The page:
<interp inst="t18741214-91-verdict-1" type="verdictSubcategory" value="no_subcategory"/>GUILTY</rs> </hi>.</p>
<hi rend="italic">He was further charged with having been convicted at Clerkenwell in December</hi>, 1874,
<hi rend="italic">to which he</hi> </p>
<hi rend="smallCaps">PLEADED GUILTY</hi>.
<hi rend="italic">Mr. Pugh gave him a good character—
<rs id="t18741214-91-punishment-25" type="punishmentDescription">
<interp inst="t18741214-91-punishment-25" type="punishmentCategory" value="noPunish"/>
<interp inst="t18741214-91-punishment-25" type="punishmentSubcategory" value="sentenceRespited"/>
<join result="defendantPunishment" targOrder="Y" targets="def1-91-18741214 t18741214-91-punishment-25"/>Judgment Respited.</rs> </hi> </p> </div1>
<div1 type="trialAccount" id="t18741214-92">
<interp inst="t18741214-92" type="uri" value="sessionsPapers/18741214"/>
<interp inst="t18741214-92" type="date" value="18741214"/>
<join result="criminalCharge" id="t18741214-92-charge-1" targOrder="Y" targets="def1-92-18741214 t18741214-92-offence-1 t18741214-92-verdict-1"/>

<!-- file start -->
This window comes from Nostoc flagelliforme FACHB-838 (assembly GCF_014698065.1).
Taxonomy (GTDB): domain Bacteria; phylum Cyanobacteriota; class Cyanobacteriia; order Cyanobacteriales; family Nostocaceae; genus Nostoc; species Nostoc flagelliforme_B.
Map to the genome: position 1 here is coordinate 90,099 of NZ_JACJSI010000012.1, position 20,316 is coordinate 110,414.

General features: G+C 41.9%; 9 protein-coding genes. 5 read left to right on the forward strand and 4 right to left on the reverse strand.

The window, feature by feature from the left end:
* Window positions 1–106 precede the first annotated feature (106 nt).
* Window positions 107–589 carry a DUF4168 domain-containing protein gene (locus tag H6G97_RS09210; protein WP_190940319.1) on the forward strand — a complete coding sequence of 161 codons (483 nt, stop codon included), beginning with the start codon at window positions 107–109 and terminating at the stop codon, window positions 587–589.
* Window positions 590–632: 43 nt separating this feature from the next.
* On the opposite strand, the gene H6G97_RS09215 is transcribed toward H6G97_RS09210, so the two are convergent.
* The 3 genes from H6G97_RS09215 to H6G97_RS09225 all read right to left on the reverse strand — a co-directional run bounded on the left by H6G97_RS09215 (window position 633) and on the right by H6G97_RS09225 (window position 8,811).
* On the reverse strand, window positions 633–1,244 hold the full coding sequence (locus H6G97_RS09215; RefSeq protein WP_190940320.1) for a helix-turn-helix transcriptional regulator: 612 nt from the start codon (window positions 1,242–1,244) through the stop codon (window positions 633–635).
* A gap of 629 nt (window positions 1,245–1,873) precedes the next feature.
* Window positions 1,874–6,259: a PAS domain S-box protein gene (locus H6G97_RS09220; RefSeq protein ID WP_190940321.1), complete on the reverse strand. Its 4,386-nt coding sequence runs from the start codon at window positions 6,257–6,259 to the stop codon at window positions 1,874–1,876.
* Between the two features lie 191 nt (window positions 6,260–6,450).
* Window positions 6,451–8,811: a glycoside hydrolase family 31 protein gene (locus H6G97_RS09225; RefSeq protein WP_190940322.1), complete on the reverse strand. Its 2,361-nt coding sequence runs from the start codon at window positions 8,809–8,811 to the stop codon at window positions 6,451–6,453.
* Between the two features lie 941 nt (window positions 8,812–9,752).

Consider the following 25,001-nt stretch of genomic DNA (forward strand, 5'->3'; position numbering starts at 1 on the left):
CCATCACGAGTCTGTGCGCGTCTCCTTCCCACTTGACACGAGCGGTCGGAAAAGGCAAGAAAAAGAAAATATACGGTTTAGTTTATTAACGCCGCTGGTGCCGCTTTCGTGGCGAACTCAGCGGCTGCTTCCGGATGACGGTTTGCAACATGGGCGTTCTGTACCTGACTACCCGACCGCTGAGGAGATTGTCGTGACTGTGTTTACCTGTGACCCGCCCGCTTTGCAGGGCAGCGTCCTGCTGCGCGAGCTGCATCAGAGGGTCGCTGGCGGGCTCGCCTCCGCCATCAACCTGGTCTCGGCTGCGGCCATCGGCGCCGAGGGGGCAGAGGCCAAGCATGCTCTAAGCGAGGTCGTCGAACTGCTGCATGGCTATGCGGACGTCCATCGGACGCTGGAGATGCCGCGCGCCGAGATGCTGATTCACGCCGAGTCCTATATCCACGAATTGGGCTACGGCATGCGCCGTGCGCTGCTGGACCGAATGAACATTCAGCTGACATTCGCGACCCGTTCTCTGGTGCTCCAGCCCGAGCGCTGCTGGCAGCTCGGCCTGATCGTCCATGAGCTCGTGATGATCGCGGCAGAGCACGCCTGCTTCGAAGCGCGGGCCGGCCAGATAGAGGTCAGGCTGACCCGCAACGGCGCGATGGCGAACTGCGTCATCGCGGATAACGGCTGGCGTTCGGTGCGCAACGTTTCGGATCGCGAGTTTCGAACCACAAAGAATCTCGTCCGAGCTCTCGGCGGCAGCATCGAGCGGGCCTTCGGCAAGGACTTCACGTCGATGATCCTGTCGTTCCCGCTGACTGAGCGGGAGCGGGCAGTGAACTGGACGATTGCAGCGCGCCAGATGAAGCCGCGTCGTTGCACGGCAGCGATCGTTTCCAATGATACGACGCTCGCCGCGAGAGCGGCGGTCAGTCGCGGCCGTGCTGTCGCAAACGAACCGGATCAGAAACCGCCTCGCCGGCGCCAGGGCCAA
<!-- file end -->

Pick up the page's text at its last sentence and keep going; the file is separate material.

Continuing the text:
<persName id="def1-92-18741214" type="defendantName">
<interp inst="def1-92-18741214" type="gender" value="male"/>
<interp inst="def1-92-18741214" type="age" value="43"/>
<interp inst="def1-92-18741214" type="surname" value="FARRELL"/>
<interp inst="def1-92-18741214" type="given" value="ROBERT"/>
<hi rend="largeCaps">ROBERT FARRELL</hi> (43)</persName>
<rs id="t18741214-92-offence-1" type="offenceDescription">
<interp inst="t18741214-92-offence-1" type="offenceCategory" value="theft"/>
<interp inst="t18741214-92-offence-1" type="offenceSubcategory" value="theftFromPlace"/>, Stealing a cash-box, 120 postage stamps, an order for 42
<hi rend="italic">l</hi>. 15
<hi rend="italic">s</hi>., seven wine warrants, and 1
<hi rend="italic">l</hi>. 7
<hi rend="italic">s</hi>. 6
<hi rend="italic">d</hi>. in money, the property of